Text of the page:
What we mean by 'living with a partner'
You are treated by the SVB as living with a partner if you are unmarried and sharing a household with one other unmarried adult. You qualify as living with a partner if:
- you live in the same house with someone who is 18 or over, and
- you and the other person both contribute to the household
Contributing to the household is defined as:
- making a financial contribution to the household expenses, or
- taking care of each other in the household in another way.
A financial contribution refers to housing costs, living expenses and other expenses. The financial contribution to the household expenses should be substantial and be made with some regularity. Taking care of each other includes doing household chores and shopping, cooking, or caring for each other in the event of illness. Such care should also be substantial and be provided with some regularity.
The adult person you are living with is referred to as ‘your partner’. This can be your relationship, friend, brother or sister, or grandchild, but not your child or your father or mother. Persons who are treated a living with a partner are entitled to a pension based on 50% of the Dutch net minimum wage.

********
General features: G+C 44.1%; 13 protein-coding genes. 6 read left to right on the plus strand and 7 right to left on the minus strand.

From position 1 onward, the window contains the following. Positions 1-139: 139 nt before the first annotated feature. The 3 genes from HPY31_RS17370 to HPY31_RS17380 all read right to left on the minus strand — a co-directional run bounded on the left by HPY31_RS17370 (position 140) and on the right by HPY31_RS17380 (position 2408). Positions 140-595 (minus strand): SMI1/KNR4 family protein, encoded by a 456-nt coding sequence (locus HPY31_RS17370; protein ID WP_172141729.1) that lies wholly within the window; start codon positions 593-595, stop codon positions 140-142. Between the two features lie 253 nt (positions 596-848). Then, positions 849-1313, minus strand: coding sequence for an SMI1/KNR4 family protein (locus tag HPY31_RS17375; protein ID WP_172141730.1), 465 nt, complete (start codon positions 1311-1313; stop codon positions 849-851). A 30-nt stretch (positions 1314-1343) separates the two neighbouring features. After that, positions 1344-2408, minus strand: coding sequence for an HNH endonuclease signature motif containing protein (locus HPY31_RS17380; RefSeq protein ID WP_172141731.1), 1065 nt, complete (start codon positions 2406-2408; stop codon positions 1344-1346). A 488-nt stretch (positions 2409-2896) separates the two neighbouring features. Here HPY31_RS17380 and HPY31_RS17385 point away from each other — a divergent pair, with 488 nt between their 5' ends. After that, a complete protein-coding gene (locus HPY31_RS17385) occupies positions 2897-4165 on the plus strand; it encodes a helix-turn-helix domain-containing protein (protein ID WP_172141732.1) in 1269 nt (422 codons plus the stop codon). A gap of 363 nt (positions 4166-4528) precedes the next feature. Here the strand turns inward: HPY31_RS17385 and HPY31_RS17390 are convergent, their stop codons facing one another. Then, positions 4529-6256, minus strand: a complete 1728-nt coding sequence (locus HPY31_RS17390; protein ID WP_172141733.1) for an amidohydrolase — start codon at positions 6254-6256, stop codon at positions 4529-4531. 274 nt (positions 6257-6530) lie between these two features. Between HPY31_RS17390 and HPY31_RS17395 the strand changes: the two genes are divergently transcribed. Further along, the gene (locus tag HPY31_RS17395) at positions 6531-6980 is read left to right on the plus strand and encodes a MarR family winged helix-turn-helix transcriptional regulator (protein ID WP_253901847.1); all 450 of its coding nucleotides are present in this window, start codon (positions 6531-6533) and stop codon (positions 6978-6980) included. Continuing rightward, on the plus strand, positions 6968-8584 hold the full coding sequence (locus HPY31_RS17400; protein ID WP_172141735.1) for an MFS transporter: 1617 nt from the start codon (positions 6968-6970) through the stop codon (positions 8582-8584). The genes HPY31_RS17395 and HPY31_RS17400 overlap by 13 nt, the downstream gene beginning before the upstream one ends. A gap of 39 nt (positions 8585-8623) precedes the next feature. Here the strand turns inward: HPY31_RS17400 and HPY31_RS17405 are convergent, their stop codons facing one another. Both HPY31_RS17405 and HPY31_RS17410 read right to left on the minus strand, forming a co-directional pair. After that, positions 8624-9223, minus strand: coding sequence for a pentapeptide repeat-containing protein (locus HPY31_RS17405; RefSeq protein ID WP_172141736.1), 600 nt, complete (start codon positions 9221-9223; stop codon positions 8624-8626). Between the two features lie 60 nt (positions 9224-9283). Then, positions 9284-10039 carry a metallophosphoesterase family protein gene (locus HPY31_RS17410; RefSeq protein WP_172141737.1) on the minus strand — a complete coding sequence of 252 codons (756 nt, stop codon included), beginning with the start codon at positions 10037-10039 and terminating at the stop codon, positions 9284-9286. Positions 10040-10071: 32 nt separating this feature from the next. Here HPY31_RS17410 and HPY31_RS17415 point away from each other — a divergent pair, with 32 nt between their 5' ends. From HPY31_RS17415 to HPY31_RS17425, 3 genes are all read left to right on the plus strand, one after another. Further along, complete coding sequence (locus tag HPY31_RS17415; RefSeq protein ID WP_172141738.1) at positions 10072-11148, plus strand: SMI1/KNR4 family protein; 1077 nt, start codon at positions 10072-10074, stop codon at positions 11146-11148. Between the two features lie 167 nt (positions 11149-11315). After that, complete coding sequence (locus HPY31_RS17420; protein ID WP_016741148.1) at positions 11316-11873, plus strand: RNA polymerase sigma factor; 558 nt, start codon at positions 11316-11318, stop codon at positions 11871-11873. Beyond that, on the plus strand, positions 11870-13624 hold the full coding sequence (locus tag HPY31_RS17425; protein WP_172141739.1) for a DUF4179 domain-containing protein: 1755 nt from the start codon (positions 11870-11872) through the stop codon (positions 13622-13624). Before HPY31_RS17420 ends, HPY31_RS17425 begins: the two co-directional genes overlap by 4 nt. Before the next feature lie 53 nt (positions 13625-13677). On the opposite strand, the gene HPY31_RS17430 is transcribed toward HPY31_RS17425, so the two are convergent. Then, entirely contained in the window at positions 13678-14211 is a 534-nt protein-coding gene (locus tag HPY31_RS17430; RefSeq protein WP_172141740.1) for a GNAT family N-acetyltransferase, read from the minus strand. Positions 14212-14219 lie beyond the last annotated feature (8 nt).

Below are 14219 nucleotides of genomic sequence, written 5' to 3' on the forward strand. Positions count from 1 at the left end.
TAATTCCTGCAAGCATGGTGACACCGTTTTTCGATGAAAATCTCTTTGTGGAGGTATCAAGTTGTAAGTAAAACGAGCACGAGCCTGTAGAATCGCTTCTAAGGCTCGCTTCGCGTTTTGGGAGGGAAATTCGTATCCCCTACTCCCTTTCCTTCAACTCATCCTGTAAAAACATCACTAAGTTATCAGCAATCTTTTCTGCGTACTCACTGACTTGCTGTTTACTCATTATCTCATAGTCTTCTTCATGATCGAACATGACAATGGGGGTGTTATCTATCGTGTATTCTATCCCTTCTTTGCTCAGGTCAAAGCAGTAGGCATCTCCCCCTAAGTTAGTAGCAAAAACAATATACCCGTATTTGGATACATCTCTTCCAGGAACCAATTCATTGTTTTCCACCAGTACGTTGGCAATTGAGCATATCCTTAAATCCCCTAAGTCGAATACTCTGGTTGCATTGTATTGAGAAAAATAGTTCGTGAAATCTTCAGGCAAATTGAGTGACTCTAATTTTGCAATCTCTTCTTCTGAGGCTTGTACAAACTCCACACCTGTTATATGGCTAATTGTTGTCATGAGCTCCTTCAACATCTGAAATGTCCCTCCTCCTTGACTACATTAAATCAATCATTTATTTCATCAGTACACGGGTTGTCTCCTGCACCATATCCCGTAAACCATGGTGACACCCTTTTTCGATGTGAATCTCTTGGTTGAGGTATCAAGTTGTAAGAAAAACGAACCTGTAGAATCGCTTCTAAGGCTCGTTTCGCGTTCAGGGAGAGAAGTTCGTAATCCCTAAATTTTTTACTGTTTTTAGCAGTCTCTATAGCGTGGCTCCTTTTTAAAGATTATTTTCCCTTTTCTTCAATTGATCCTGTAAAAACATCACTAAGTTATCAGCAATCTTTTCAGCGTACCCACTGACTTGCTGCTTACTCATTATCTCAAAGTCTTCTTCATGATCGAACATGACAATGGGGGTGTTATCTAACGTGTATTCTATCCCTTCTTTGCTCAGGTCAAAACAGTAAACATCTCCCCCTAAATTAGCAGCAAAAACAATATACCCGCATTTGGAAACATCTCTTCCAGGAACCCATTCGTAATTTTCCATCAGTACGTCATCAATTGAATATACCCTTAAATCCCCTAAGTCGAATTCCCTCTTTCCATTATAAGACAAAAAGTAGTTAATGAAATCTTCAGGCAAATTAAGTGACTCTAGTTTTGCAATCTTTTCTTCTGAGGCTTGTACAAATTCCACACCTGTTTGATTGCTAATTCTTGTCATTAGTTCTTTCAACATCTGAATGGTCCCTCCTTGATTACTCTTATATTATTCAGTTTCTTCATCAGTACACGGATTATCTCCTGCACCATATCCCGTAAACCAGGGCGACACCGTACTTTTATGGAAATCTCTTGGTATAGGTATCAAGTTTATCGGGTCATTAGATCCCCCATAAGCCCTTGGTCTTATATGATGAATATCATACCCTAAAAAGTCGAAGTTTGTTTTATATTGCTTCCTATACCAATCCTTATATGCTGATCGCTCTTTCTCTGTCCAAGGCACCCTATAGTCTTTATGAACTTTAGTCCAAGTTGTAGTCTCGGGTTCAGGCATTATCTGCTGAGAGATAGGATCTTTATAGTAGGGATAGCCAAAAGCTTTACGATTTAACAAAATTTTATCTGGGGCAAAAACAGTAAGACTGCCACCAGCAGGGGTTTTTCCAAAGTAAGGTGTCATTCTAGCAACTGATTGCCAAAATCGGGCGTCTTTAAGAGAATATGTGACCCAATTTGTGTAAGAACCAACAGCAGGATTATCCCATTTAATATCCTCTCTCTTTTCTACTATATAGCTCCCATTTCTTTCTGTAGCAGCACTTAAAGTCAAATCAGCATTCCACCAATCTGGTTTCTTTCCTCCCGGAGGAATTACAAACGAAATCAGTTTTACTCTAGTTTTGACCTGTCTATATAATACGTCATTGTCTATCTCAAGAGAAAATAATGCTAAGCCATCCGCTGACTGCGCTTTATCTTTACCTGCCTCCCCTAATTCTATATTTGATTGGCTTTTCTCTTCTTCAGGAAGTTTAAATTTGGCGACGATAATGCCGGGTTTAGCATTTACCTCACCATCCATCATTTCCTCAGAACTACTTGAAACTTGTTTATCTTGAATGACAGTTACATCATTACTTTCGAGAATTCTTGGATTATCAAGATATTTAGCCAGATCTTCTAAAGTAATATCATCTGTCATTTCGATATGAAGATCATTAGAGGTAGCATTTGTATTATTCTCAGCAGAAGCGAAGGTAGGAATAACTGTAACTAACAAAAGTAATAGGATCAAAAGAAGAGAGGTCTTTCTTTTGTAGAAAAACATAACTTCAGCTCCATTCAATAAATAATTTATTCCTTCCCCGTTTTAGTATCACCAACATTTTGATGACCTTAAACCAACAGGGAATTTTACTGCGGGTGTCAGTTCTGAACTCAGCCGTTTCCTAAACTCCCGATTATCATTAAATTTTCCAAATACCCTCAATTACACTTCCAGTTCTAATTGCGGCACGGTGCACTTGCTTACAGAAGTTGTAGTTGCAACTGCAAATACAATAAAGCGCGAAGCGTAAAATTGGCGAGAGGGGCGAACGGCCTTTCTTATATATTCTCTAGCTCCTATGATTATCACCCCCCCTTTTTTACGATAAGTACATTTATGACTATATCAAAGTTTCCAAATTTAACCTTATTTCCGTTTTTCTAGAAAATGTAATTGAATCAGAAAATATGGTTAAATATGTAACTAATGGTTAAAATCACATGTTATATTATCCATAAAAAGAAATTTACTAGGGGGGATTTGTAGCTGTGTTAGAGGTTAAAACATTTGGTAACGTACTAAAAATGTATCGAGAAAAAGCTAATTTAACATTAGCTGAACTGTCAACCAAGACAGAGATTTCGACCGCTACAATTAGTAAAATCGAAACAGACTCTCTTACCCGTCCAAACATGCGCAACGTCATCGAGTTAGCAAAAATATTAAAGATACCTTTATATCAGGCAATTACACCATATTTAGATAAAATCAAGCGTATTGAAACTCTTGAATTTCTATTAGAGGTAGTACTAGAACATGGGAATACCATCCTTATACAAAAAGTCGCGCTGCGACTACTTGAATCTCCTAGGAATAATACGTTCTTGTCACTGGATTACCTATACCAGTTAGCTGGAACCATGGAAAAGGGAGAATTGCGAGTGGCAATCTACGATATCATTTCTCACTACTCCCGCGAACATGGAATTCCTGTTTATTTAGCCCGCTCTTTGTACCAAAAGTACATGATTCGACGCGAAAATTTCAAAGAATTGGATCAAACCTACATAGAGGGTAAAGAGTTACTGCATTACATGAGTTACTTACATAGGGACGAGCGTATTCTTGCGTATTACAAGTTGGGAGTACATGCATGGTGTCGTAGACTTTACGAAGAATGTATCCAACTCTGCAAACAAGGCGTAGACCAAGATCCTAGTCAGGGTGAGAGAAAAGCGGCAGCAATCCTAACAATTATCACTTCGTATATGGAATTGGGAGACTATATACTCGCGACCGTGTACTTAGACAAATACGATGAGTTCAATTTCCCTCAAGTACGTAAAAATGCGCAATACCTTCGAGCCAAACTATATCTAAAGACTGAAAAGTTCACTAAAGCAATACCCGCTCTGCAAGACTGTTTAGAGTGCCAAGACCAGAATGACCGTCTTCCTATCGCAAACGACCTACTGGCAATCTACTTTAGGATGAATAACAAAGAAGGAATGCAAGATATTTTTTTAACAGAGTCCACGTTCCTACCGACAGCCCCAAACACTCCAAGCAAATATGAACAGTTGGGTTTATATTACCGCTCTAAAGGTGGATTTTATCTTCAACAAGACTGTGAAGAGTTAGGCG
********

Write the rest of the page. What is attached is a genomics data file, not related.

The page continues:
Some examples are given below.
- Life partner
You are in a relationship with Robert (aged 64), who is living with you and pays his share of the groceries and other household expenses. He also does the cooking, tends the garden, helps cleaning and does odd jobs around the house.
You are entitled to a pension at the rate for a person living with a partner because Robert and you are considered to be sharing a household. After all, Robert contributes to the household financially and otherwise. You would be considered to be sharing a household even if his contribution was only financial or if it only consisted of doing part of the household chores.
- Own child
Your daughter Sandra (aged 32) is living in with you. She pays her share of the fixed costs, such as the rent, groceries and energy. She also helps in all sorts of daily chores, such as cooking, shopping, cleaning and odd jobs around the house.
You are entitled to a pension for a single person, even though both you and Sandra contribute to the household, financially and otherwise. However, because it is your own child you are living with, Sandra and you are not treated the same as partners.
Your grandson Jamie (aged 21) is a student who is living in with you. He occasionally pays for groceries and does odd jobs around the house from time to time.
You are entitled to a pension for a single person. As Jamie does not contribute substantially to your household, you are not considered to be sharing a household with him.
Exceptions: in some cases, you will continue to receive an AOW pension at the higher rate for a single person.
Even if you live with someone, you may still qualify for a pension at the rate for a single person if you are living at the same address with:
- your own child, stepchild or foster child, or your father or mother
- a grandchild aged under 18
- another person who does not contribute to your household
- two or more other adults, and all of them contribute to the household
- someone with whom you have a commercial relationship